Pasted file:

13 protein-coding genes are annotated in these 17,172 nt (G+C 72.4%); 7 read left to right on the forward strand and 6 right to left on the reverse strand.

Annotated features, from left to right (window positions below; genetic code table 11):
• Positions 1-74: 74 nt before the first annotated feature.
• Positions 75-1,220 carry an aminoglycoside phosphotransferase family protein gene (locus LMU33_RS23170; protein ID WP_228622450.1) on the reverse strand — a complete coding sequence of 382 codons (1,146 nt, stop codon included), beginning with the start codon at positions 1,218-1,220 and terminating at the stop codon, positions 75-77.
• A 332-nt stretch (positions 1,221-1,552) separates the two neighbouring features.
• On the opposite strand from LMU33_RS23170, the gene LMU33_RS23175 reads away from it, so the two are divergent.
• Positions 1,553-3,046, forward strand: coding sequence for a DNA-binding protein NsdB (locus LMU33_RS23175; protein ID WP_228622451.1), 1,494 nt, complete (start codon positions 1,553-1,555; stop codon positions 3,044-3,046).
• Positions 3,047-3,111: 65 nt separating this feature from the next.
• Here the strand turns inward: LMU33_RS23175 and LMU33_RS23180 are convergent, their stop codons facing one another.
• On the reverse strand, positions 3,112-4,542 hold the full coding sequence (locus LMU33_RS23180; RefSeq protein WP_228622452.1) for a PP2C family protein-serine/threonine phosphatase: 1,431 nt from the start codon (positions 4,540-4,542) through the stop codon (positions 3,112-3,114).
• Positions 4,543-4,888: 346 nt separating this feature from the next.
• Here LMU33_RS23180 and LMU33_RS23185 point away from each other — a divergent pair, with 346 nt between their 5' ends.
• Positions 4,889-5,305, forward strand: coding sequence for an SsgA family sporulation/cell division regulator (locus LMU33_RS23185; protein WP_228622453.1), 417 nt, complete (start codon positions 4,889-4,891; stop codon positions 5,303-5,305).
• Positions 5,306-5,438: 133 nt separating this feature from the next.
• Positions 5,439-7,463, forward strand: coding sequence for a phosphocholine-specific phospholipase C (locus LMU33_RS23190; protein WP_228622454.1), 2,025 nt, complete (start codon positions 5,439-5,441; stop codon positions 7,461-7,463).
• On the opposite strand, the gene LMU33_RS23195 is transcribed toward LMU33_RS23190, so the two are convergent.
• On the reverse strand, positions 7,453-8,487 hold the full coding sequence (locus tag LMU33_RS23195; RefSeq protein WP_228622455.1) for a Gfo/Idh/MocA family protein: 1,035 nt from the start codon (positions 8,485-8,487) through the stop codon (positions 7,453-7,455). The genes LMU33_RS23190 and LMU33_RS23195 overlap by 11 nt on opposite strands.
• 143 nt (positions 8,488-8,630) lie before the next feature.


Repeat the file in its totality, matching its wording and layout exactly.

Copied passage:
13 protein-coding genes are annotated in these 17,172 nt (G+C 72.4%); 7 read left to right on the forward strand and 6 right to left on the reverse strand.

Annotated features, from left to right (window positions below; genetic code table 11):
• Positions 1-74: 74 nt before the first annotated feature.
• Positions 75-1,220 carry an aminoglycoside phosphotransferase family protein gene (locus LMU33_RS23170; protein ID WP_228622450.1) on the reverse strand — a complete coding sequence of 382 codons (1,146 nt, stop codon included), beginning with the start codon at positions 1,218-1,220 and terminating at the stop codon, positions 75-77.
• A 332-nt stretch (positions 1,221-1,552) separates the two neighbouring features.
• On the opposite strand from LMU33_RS23170, the gene LMU33_RS23175 reads away from it, so the two are divergent.
• Positions 1,553-3,046, forward strand: coding sequence for a DNA-binding protein NsdB (locus LMU33_RS23175; protein ID WP_228622451.1), 1,494 nt, complete (start codon positions 1,553-1,555; stop codon positions 3,044-3,046).
• Positions 3,047-3,111: 65 nt separating this feature from the next.
• Here the strand turns inward: LMU33_RS23175 and LMU33_RS23180 are convergent, their stop codons facing one another.
• On the reverse strand, positions 3,112-4,542 hold the full coding sequence (locus LMU33_RS23180; RefSeq protein WP_228622452.1) for a PP2C family protein-serine/threonine phosphatase: 1,431 nt from the start codon (positions 4,540-4,542) through the stop codon (positions 3,112-3,114).
• Positions 4,543-4,888: 346 nt separating this feature from the next.
• Here LMU33_RS23180 and LMU33_RS23185 point away from each other — a divergent pair, with 346 nt between their 5' ends.
• Positions 4,889-5,305, forward strand: coding sequence for an SsgA family sporulation/cell division regulator (locus LMU33_RS23185; protein WP_228622453.1), 417 nt, complete (start codon positions 4,889-4,891; stop codon positions 5,303-5,305).
• Positions 5,306-5,438: 133 nt separating this feature from the next.
• Positions 5,439-7,463, forward strand: coding sequence for a phosphocholine-specific phospholipase C (locus LMU33_RS23190; protein WP_228622454.1), 2,025 nt, complete (start codon positions 5,439-5,441; stop codon positions 7,461-7,463).
• On the opposite strand, the gene LMU33_RS23195 is transcribed toward LMU33_RS23190, so the two are convergent.
• On the reverse strand, positions 7,453-8,487 hold the full coding sequence (locus tag LMU33_RS23195; RefSeq protein WP_228622455.1) for a Gfo/Idh/MocA family protein: 1,035 nt from the start codon (positions 8,485-8,487) through the stop codon (positions 7,453-7,455). The genes LMU33_RS23190 and LMU33_RS23195 overlap by 11 nt on opposite strands.
• 143 nt (positions 8,488-8,630) lie before the next feature.